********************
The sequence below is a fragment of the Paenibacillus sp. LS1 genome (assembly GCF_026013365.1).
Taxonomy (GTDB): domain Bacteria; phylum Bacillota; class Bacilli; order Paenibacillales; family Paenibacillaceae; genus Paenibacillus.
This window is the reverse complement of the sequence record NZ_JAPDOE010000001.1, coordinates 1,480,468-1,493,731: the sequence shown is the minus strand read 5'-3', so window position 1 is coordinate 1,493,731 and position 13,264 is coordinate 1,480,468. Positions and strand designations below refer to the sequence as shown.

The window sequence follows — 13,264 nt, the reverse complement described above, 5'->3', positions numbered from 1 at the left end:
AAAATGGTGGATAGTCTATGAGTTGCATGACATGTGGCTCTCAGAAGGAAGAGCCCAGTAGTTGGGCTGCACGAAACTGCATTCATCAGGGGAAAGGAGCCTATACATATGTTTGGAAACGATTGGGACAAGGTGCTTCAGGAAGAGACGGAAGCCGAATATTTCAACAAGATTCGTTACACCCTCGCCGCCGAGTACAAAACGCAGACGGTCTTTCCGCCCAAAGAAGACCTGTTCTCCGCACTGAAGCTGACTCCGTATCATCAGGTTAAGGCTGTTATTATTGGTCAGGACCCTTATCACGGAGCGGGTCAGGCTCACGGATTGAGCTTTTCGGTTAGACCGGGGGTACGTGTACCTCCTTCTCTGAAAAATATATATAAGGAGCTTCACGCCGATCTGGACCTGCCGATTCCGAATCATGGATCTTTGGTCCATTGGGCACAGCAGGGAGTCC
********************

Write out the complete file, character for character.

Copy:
The sequence below is a fragment of the Paenibacillus sp. LS1 genome (assembly GCF_026013365.1).
Taxonomy (GTDB): domain Bacteria; phylum Bacillota; class Bacilli; order Paenibacillales; family Paenibacillaceae; genus Paenibacillus.
This window is the reverse complement of the sequence record NZ_JAPDOE010000001.1, coordinates 1,480,468-1,493,731: the sequence shown is the minus strand read 5'-3', so window position 1 is coordinate 1,493,731 and position 13,264 is coordinate 1,480,468. Positions and strand designations below refer to the sequence as shown.

The window sequence follows — 13,264 nt, the reverse complement described above, 5'->3', positions numbered from 1 at the left end:
AAAATGGTGGATAGTCTATGAGTTGCATGACATGTGGCTCTCAGAAGGAAGAGCCCAGTAGTTGGGCTGCACGAAACTGCATTCATCAGGGGAAAGGAGCCTATACATATGTTTGGAAACGATTGGGACAAGGTGCTTCAGGAAGAGACGGAAGCCGAATATTTCAACAAGATTCGTTACACCCTCGCCGCCGAGTACAAAACGCAGACGGTCTTTCCGCCCAAAGAAGACCTGTTCTCCGCACTGAAGCTGACTCCGTATCATCAGGTTAAGGCTGTTATTATTGGTCAGGACCCTTATCACGGAGCGGGTCAGGCTCACGGATTGAGCTTTTCGGTTAGACCGGGGGTACGTGTACCTCCTTCTCTGAAAAATATATATAAGGAGCTTCACGCCGATCTGGACCTGCCGATTCCGAATCATGGATCTTTGGTCCATTGGGCACAGCAGGGAGTCC